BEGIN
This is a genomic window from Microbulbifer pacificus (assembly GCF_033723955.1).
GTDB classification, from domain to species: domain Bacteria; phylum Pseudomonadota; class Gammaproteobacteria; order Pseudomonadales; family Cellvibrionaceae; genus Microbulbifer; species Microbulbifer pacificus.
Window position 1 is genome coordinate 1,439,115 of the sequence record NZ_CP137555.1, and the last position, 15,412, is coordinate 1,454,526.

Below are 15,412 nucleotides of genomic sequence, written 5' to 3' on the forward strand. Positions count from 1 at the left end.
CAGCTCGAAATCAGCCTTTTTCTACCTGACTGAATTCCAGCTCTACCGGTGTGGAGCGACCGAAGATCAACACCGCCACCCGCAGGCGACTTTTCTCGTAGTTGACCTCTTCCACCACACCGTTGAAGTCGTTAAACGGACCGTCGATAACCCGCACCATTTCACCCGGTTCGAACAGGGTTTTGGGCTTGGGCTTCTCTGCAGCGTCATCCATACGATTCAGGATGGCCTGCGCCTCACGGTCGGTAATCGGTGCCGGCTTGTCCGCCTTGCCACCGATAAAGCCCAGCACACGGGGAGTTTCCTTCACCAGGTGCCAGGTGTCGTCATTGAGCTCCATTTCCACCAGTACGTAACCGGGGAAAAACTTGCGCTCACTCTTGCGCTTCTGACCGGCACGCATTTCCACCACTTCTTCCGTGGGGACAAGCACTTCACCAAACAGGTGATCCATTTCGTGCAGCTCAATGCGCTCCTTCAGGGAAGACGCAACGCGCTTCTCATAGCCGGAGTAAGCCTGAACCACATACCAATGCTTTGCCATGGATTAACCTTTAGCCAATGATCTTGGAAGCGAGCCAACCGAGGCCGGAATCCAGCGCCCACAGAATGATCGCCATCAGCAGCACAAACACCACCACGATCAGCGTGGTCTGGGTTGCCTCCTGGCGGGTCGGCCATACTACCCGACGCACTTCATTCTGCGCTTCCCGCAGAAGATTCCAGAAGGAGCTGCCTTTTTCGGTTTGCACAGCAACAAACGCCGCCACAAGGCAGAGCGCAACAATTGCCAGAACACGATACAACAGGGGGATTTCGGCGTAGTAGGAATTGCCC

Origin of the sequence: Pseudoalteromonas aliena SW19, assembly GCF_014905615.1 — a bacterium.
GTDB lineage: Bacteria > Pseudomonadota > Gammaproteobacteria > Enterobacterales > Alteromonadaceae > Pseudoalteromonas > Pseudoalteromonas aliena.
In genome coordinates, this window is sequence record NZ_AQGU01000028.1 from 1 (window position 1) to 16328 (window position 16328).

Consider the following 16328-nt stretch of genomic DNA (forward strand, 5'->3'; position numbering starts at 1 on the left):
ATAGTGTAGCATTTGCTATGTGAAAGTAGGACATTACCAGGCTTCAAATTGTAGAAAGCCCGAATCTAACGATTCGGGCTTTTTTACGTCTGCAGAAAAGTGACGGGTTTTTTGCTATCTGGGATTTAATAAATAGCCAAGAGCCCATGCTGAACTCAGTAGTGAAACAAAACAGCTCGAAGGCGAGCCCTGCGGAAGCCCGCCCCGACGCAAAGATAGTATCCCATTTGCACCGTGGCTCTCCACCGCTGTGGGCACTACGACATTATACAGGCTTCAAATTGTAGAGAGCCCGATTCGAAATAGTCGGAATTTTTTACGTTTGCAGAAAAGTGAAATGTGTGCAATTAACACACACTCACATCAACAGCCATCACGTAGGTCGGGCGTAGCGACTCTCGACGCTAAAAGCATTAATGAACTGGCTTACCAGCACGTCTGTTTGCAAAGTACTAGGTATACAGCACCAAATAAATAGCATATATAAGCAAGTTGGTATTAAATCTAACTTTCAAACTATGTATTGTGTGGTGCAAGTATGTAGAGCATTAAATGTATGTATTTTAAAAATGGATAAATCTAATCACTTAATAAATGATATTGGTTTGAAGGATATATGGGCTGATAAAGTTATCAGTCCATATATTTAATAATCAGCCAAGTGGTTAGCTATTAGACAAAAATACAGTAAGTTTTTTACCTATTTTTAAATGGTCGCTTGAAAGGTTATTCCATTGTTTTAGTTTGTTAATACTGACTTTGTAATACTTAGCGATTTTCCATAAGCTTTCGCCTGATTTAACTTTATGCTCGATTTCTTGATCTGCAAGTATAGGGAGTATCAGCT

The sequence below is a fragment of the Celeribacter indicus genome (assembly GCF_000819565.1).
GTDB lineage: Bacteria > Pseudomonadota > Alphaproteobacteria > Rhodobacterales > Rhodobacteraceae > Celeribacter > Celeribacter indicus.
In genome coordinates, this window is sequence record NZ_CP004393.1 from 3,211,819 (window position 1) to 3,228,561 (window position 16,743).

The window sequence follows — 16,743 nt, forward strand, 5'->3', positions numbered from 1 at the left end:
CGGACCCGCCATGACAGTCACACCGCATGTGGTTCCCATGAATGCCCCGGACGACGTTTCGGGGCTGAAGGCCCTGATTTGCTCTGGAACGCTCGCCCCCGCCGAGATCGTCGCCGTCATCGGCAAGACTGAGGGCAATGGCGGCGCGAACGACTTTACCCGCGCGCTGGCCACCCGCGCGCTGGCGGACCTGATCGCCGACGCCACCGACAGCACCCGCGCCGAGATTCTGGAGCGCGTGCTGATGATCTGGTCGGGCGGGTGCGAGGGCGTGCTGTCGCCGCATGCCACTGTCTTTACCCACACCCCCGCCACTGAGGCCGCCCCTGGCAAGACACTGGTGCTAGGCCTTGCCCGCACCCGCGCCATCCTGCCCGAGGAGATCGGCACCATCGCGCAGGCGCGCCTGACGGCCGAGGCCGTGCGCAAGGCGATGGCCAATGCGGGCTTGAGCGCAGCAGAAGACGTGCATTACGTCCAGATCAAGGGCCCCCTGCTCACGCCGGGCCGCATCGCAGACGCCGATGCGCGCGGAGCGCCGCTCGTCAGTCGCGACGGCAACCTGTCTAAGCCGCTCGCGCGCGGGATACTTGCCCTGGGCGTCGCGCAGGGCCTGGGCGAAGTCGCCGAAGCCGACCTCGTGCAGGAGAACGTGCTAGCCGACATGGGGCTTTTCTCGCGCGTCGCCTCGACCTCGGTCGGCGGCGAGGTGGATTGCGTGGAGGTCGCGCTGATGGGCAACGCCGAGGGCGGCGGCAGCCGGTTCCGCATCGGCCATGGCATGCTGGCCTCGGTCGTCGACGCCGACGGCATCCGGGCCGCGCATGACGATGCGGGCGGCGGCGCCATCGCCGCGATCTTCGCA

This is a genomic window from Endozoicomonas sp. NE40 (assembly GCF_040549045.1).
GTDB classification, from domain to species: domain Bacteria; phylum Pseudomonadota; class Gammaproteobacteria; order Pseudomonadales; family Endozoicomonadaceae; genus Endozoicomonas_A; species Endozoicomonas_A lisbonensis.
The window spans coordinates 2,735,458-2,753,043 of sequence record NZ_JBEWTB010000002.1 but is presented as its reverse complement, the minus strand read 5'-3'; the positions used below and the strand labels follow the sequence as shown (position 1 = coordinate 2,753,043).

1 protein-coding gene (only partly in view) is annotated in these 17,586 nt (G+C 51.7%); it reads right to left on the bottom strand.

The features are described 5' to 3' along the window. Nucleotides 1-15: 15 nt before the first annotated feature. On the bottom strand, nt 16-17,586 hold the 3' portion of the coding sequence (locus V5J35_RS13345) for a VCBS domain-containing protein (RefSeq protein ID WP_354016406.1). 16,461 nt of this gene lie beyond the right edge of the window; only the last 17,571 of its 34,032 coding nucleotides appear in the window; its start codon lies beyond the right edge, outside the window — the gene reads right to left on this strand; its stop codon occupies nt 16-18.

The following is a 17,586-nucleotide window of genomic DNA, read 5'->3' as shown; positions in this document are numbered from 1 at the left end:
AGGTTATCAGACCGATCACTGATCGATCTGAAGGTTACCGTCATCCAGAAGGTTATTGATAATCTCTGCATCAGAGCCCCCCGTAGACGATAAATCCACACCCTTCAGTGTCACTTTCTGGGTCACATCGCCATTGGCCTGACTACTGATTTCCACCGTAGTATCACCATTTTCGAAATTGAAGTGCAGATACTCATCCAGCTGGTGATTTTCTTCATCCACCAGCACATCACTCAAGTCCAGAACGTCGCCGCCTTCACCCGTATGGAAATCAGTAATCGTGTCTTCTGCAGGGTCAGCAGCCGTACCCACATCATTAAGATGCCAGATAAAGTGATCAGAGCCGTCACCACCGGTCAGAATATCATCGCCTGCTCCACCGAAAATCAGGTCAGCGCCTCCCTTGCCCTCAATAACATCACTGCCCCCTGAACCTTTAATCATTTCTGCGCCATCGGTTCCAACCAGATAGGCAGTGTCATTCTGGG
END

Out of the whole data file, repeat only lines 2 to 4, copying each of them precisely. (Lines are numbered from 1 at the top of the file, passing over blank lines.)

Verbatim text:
GTDB classification, from domain to species: domain Bacteria; phylum Pseudomonadota; class Gammaproteobacteria; order Pseudomonadales; family Cellvibrionaceae; genus Microbulbifer; species Microbulbifer pacificus.
Window position 1 is genome coordinate 1,439,115 of the sequence record NZ_CP137555.1, and the last position, 15,412, is coordinate 1,454,526.

Below are 15,412 nucleotides of genomic sequence, written 5' to 3' on the forward strand. Positions count from 1 at the left end.